By Jennifer Alton, Vice President of Government Affairs, Bavarian Nordic
The tragic Ebola outbreak in West Africa is a contemporary reminder that humans are vulnerable to infectious diseases and that preparedness must remain a top priority. But Ebola isn’t the only health threat facing the global community. Other biological airborne threats – including smallpox – continue to pose public health and national security risks for communities across the country. State and local health officials are the nation’s first line of defense and must be adequately informed and provided with up-to-date training opportunities. To that end, a new resource from the Centers for Disease Control and Prevention (CDC) and an interactive tabletop exercise at the upcoming Preparedness Summit will help health officials bolster their knowledge and preparedness strategies.
Attendees of the 2015 Preparedness Summit are invited to play the role of state public health adviser on Tuesday, April 14 at 10:30 AM in room International 7 for Real-time Decisions: Interactive Smallpox Outbreak Tabletop Exercise. Dr. Craig Vanderwagen from Martin, Blank, and Associates will conduct this interactive tabletop exercise using news clips and real-time, wireless survey responses from the audience to explore the implications of a smallpox outbreak in the United States.
The exercise comes on the heels of the newly released “Clinical Guidance for Smallpox Vaccine Use in a Postevent Vaccination Program.” The new guidance is a collaboration between NACCHO, CDC, and the American Academy of Pediatrics that provides recommendations for persons at risk of smallpox infection after an intentional or accidental release of the virus.
CDC’s guidance outlines recommendations for the clinical use of the three smallpox vaccines stored in the Strategic National Stockpile (SNS): ACAM2000 and Aventis Pasteur Smallpox Vaccine (APSV), both replicating vaccines, and IMVAMUNE, a non-replicating vaccine. The guidance states that all people who have been directly exposed to smallpox will be offered one of the replicating vaccines, ACAM2000 or APSV.
Under the new guidance, people who have not been exposed to the virus, but who are at risk of smallpox infection, will also be offered replicating vaccines, unless they have certain conditions that put them at higher risk of serious side effects. Because the virus that makes up these vaccines can reproduce in human cells, vaccine-associated infections can occur in immunocompromised individuals, such as those with HIV infections or skin disorders like eczema. These individuals are at a higher risk of experiencing adverse events from the replicating vaccines, and therefore will be offered the non-replicating vaccine, IMVAMUNE. IMVAMUNE is stockpiled under a pre-Emergency Use Authorization, and is undergoing the final phase of testing for full FDA licensure, at which point it can be considered for use in all indicated individuals, regardless of exposure status to smallpox.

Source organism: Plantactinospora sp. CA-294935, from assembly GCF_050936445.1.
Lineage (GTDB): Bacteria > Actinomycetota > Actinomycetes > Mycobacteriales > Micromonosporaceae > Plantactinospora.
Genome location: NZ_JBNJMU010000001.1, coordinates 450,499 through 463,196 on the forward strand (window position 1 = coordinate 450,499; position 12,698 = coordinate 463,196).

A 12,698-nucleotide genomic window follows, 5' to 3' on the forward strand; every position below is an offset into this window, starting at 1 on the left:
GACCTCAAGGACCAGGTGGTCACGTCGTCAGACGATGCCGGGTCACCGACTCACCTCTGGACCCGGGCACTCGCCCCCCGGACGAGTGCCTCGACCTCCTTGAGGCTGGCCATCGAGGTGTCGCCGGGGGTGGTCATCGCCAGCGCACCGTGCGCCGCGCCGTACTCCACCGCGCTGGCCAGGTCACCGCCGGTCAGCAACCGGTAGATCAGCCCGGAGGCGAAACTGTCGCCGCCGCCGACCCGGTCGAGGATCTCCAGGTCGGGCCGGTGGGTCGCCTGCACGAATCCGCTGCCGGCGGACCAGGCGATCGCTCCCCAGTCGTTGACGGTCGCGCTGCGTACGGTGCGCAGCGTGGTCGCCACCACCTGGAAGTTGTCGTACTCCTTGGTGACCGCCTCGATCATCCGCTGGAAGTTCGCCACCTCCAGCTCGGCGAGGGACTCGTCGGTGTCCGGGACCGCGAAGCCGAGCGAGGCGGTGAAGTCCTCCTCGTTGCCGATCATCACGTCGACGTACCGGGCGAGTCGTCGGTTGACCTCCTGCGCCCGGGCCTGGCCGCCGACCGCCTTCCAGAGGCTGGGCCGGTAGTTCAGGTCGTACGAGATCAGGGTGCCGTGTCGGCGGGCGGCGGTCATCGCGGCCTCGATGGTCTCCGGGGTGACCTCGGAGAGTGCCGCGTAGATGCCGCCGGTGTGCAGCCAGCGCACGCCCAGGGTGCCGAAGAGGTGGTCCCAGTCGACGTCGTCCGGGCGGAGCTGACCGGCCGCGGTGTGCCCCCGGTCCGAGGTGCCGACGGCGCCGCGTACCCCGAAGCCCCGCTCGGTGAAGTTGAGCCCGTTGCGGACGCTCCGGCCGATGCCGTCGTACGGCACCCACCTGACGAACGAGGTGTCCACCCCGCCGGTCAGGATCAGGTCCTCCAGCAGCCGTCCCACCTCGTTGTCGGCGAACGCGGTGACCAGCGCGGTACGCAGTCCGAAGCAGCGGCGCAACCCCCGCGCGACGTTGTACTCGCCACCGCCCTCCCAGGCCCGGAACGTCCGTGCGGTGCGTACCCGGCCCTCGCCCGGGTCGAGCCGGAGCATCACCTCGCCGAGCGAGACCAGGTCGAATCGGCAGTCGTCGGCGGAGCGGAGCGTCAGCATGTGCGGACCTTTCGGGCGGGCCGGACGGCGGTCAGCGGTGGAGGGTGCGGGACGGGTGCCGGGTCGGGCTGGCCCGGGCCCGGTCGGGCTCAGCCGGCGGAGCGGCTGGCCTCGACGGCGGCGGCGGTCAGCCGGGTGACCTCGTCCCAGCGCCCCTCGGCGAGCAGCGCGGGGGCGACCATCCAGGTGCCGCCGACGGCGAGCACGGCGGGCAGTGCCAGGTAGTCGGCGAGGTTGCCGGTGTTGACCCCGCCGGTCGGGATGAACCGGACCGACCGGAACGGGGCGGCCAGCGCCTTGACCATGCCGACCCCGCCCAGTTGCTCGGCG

People with severely compromised immune systems are not expected to benefit from vaccination at all, so they would not be offered any vaccine, unless they have been directly exposed to smallpox, in which case they may be offered IMVAMUNE if smallpox antivirals are not available.
Guidance that offers direction to state and local health officials on how to allocate the nation’s stockpiled vaccines is critical to a prepared response. Yet it is only a single tool for decision-making at the state and local level. What medical interventions are still necessary? Do the allocation recommendations in the guidance make sense operationally? What non-medical interventions—closure of transportation hubs, social isolation, quarantine— should be priority? Interested Preparedness Summit attendees are encouraged to play the role of a state public health adviser and decide for themselves.
For more information on smallpox vaccines and the Strategic National Stockpile: